28 Sep Don’t Just Sit There…Fidget!
Medical Research: What is the background for this study? What are the main findings?
Response: Even among adults who meet recommended physical activity levels and who sleep for eight hours per night, it is possible to spend the vast majority of the day (up to 15 hours) sitting down. We were concerned about possible harm resulting from sitting for long periods combined with not moving.
Breaks in sitting time have previously been shown to improve markers of good health, such as body mass index and your body’s glucose and insulin responses. But until now, no study has ever examined whether fidgeting might modify an association between sitting time and mortality.
We noticed that The UK Women’s Cohort Study collected data (from 1999 to 2002) on health behavious, chronic disease, physical activity levels, sitting time – and fidgeting (a self-report scale ranging from 0 to 10, where 10 means ‘constantly’). More than 12,000 responses were received. We looked at the data to see who had died over the next 12 years.
Among women with low levels of fidgeting who also sat for 7 or more hours per day (compared to less than 5 hours), there was around a 30% increase in the risk of mortality over 12 years follow-up. Among women with medium or high levels of fidgeting, we did not see this harmful effect of sitting time, even after adjusting for other lifestyle factors including physical activity level.
Medical Research: What should clinicians and patients take away from your report?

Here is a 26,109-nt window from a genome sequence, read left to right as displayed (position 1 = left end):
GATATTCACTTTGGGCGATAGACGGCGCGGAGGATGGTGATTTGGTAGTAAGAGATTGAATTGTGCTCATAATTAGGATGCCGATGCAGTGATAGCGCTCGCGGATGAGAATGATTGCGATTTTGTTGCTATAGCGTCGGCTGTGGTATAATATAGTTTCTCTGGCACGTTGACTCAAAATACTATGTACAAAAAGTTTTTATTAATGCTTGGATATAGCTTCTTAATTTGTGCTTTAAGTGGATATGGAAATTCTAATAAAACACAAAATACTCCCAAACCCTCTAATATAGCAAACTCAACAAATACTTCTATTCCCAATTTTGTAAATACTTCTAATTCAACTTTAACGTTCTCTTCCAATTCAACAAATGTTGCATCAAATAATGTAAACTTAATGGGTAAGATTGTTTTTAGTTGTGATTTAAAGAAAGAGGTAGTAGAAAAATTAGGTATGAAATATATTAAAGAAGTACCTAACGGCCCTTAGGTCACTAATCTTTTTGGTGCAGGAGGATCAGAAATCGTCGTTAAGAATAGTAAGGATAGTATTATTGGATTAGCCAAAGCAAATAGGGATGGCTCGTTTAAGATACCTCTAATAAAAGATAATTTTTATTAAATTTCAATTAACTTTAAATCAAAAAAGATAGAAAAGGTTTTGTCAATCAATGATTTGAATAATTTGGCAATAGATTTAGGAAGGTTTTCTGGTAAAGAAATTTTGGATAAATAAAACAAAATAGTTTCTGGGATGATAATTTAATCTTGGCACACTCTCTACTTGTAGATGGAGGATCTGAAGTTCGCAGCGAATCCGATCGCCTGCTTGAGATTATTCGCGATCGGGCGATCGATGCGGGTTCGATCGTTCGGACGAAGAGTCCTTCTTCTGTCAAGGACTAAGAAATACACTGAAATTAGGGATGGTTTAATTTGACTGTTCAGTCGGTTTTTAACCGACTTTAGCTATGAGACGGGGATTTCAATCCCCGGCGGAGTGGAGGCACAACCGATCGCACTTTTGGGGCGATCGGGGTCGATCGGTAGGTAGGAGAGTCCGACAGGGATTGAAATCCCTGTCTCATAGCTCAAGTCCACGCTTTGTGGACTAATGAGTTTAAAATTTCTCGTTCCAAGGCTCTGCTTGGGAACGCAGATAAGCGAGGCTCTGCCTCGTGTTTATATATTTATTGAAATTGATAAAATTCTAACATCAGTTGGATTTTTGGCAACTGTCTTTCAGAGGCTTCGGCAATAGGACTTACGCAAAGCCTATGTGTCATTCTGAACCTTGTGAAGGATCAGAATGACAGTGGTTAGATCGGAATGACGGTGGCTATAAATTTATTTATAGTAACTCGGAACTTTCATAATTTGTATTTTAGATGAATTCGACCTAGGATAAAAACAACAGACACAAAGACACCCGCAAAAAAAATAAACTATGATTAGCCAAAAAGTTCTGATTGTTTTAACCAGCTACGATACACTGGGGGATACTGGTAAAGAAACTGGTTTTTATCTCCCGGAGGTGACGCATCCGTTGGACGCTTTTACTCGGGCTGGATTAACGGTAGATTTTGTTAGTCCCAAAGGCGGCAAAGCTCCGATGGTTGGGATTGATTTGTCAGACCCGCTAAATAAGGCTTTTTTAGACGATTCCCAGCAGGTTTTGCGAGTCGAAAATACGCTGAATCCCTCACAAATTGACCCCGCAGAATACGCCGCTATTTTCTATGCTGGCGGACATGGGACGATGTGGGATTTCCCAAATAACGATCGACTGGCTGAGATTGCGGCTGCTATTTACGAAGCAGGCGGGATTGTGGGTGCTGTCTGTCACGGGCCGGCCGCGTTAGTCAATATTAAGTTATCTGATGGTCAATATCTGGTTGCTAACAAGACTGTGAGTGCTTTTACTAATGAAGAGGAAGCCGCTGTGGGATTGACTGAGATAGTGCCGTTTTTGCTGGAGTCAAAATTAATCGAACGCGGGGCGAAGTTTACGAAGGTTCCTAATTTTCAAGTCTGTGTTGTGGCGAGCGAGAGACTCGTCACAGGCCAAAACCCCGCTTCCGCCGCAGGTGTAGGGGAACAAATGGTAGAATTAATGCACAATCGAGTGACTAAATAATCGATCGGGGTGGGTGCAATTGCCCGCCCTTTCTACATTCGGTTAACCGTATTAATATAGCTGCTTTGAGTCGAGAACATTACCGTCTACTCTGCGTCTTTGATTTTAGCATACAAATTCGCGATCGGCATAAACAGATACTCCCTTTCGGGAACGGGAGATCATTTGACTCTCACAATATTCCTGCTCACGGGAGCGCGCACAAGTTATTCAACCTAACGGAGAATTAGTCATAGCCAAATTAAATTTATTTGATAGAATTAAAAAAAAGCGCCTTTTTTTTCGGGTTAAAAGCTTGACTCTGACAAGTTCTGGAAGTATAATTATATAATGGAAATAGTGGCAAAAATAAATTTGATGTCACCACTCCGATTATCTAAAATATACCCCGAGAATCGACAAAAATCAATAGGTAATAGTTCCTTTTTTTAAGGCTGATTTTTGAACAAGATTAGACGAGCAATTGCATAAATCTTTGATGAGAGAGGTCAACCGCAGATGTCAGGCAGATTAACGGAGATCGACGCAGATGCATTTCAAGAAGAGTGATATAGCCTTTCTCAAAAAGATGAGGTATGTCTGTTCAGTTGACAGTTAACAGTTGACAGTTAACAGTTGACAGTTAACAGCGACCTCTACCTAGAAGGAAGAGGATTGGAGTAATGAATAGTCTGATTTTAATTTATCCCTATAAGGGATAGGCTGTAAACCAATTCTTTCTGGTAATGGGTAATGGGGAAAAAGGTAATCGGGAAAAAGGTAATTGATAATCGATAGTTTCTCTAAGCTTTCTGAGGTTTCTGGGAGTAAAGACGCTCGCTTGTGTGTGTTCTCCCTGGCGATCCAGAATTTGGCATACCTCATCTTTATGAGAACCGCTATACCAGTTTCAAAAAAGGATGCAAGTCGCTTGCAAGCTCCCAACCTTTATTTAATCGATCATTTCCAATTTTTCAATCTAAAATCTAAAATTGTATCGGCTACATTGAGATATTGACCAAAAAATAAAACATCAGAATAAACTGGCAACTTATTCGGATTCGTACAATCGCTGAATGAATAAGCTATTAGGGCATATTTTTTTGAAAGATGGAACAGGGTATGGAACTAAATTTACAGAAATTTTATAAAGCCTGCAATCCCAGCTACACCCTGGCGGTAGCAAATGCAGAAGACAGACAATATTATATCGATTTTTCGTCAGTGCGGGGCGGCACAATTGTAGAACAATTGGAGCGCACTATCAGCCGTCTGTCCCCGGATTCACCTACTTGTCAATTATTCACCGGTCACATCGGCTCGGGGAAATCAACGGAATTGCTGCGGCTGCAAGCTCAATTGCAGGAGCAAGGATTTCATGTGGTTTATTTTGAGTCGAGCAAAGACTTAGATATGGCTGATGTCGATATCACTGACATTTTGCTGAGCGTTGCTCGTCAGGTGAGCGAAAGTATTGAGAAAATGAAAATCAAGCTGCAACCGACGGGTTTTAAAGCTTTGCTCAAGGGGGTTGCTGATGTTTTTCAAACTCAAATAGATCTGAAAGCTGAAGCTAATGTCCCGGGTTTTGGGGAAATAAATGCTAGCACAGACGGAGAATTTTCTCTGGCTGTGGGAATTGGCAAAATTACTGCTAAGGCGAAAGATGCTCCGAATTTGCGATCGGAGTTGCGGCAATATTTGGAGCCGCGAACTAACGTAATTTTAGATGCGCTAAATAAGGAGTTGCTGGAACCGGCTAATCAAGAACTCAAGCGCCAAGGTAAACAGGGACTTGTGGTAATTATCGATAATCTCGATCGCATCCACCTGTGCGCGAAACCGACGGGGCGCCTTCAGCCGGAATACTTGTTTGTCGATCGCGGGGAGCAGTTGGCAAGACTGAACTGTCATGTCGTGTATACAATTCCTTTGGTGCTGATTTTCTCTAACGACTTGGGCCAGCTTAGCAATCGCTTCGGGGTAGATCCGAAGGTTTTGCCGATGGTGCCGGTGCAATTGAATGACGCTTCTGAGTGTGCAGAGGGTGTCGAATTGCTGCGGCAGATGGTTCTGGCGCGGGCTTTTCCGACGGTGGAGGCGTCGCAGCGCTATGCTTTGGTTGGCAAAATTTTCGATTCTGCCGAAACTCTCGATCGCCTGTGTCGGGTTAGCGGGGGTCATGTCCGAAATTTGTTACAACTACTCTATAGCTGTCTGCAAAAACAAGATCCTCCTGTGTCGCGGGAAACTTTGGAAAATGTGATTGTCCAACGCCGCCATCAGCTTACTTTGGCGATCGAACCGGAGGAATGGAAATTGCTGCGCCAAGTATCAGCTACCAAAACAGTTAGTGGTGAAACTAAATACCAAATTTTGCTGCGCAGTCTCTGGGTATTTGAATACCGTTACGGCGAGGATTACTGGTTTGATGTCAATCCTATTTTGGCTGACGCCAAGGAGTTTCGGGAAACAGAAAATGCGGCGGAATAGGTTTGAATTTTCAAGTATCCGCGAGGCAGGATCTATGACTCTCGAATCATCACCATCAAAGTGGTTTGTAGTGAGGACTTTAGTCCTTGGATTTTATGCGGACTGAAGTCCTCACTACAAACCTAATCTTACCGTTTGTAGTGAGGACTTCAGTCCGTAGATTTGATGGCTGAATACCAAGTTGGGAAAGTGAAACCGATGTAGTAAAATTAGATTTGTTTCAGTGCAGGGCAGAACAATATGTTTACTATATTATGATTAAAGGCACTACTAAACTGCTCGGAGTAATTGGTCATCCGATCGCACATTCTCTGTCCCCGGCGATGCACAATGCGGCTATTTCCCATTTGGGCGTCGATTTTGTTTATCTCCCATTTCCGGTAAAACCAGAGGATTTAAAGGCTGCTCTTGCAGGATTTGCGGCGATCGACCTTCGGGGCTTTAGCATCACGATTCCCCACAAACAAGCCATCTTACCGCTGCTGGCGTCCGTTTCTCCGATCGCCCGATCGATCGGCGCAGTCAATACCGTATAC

Response: The measure of fidgeting used in this study was very limited, so it is too early to draw strong conclusions about fidgeting and any possible health benefits. Adults should follow existing guidelines about physical activity (150 minutes of moderate aerobic activity such as cycling per week, or 75 minutes of vigorous aerobic activity such as running or tennis per week, plus strength training of the major muscle groups). The combination of long periods of sitting and lack of movement may be harmful, but there are currently no agreed public health recommendations about sitting time.
Medical Research: What recommendations do you have for future research as a result of this study?
Response: We have encouraged other researchers to find better measures of fidgeting in order to replicate these findings. It will be particularly important to measure fidgeting objectively, using for example ‘accelerometers’ attached to the hands and feet. The technology is now available to do this. For now, it is important that adults try to meet the physical activity recommendations, particularly if they do not engage in any physical activity.
Gareth Hagger-Johnson, Victoria Burley, Darren Greenwood, Janet E. Cade. Sitting Time, Fidgeting, and All-Cause Mortality in the UK Women’s Cohort Study. American Journal of Preventive Medicine, 2015 DOI: 10.1016/j.amepre.2015.06.025
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Dr Gareth Hagger-Johnson PhD (2015). Don’t Just Sit There…Fidget!